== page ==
ACETAMINOPHEN; CODEINE (a set a MEE noe fen; KOE deen) is a pain reliever. It is used to treat mild to moderate pain.
Take this medicine by mouth. Follow the directions on the prescription label. Use a specially marked spoon or container to measure each dose. Ask your pharmacist if you do not have one. Household spoons are not accurate. If the medicine upsets your stomach, take it with food. Do not take your medicine more often than directed.
A special MedGuide will be given to you by the pharmacist with each prescription and refill. Be sure to read this information carefully each time.
Talk to your pediatrician regarding the use of this medicine in children. This medicine is not for use in children less than 12 years of age. Do not give this medicine to a child younger than 18 years of age after surgery to remove the tonsils and/or adenoids.
Side effects that you should report to your doctor or health care professional as soon as possible:
allergic reactions like skin rash, itching or hives, swelling of the face, lips, or tongue
redness, blistering, peeling or loosening of the skin, including inside the mouth
signs and symptoms of low blood pressure like dizziness; feeling faint or lightheaded, falls; unusually weak or tired
trouble passing urine or change in the amount of urine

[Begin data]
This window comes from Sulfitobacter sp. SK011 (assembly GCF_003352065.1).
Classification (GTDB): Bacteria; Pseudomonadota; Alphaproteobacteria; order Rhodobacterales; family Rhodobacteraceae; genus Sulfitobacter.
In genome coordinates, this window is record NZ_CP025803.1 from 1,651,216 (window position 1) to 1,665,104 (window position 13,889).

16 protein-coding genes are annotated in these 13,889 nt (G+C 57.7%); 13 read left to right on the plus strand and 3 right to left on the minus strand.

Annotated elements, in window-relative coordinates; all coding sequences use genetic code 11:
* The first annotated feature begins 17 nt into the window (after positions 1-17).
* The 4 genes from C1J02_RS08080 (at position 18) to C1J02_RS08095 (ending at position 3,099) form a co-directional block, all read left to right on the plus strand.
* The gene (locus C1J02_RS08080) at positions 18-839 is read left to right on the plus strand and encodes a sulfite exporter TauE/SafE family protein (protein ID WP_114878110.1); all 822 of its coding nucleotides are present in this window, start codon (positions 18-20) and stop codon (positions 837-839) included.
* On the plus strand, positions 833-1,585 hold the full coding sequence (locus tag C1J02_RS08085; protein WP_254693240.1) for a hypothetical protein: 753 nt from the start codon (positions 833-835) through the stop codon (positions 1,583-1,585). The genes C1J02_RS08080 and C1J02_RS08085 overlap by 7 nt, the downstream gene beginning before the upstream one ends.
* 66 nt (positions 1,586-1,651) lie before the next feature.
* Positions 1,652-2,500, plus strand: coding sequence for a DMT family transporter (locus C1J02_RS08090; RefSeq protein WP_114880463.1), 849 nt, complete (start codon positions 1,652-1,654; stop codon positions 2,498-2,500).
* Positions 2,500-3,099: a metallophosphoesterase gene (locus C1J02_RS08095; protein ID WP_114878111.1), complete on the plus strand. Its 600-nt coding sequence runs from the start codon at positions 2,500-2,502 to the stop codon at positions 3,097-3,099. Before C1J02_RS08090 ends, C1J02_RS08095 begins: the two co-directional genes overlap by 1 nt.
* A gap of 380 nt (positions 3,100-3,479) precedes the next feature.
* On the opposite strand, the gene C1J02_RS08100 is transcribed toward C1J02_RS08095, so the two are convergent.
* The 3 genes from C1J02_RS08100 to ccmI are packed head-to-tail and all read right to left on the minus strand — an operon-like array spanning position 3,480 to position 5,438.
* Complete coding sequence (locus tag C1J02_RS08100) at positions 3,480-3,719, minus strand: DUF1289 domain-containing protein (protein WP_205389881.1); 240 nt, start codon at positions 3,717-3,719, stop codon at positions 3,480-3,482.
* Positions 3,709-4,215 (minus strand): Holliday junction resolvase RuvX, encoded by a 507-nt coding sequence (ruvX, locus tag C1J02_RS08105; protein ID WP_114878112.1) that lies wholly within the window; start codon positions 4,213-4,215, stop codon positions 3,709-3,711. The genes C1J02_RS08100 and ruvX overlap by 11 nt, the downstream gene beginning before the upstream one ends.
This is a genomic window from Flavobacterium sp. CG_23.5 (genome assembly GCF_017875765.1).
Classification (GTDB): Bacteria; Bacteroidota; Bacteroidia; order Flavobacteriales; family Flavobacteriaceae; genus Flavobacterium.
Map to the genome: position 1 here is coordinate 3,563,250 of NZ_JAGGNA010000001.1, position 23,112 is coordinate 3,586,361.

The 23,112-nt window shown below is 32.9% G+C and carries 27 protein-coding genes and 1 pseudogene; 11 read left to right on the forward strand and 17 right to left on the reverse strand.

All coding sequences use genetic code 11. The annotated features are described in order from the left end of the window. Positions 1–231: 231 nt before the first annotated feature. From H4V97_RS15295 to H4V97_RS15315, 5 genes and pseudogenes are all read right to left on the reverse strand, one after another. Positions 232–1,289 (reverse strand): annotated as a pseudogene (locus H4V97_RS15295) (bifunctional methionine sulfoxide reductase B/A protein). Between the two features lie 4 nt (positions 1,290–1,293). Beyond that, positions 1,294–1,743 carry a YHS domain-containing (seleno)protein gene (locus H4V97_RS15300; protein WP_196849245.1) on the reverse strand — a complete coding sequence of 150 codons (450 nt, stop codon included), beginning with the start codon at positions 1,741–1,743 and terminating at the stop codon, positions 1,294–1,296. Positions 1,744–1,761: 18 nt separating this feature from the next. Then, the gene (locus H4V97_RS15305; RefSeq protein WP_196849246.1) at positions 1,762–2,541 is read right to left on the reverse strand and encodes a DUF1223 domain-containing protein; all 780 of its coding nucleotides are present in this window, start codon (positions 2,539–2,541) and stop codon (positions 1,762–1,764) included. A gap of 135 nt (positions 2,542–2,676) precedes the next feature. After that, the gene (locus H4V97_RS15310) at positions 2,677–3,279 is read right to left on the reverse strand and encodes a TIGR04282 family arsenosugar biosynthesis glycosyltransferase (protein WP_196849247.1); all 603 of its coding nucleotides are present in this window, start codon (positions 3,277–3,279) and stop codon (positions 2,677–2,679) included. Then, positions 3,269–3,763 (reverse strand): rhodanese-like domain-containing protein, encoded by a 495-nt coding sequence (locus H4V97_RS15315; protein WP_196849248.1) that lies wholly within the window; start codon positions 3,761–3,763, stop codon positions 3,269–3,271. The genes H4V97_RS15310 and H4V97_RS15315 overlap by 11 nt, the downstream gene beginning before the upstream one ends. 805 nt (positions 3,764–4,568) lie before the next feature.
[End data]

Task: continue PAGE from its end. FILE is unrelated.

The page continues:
yellowing of the eyes or skin
Side effects that usually do not require medical attention (report to your doctor or health care professional if they continue or are bothersome):
This medicine may interact with the following medications:
antihistamines for allergy, cough and cold
antiviral medicines used for HIV or AIDS
certain antibiotics like erythromycin and clarithromycin
certain medicines for anxiety or sleep
certain medicines for bladder problems like oxybutynin, tolterodine
certain medicines for depression like amitriptyline, fluoxetine, sertraline
certain medicines for fungal infections like ketoconazole and itraconazole
certain medicines for irregular heart beat like amiodarone, propafenone, quinidine
certain medicines for Parkinson's disease like benztropine, trihexyphenidyl
certain medicines for seizures like carbamazepine, phenobarbital, phenytoin, primidone
certain medicines for stomach problems like dicyclomine, hyoscyamine
certain medicines for travel sickness like scopolamine
general anesthetics like halothane, isoflurane, methoxyflurane, propofol
local anesthetics like lidocaine, pramoxine, tetracaine
MAOIs like Carbex, Eldepryl, Marplan, Nardil, and Parnate
medicines that relax muscles for surgery
other narcotic medicines for pain or cough
phenothiazines like chlorpromazine, mesoridazine, prochlorperazine, thioridazine
If you miss a dose, take it as soon as you can. If it is almost time for your next dose, take only that dose. Do not take double or extra doses.
Keep out of the reach of children. This medicine can be abused. Keep your medicine in a safe place to protect it from theft. Do not share this medicine with anyone. Selling or giving away this medicine is dangerous and against the law.
This medicine may cause accidental overdose and death if it taken by other adults, children, or pets. Mix any unused medicine with a substance like cat litter or coffee grounds. Then throw the medicine away in a sealed container like a sealed bag or a coffee can with a lid. Do not use the medicine after the expiration date.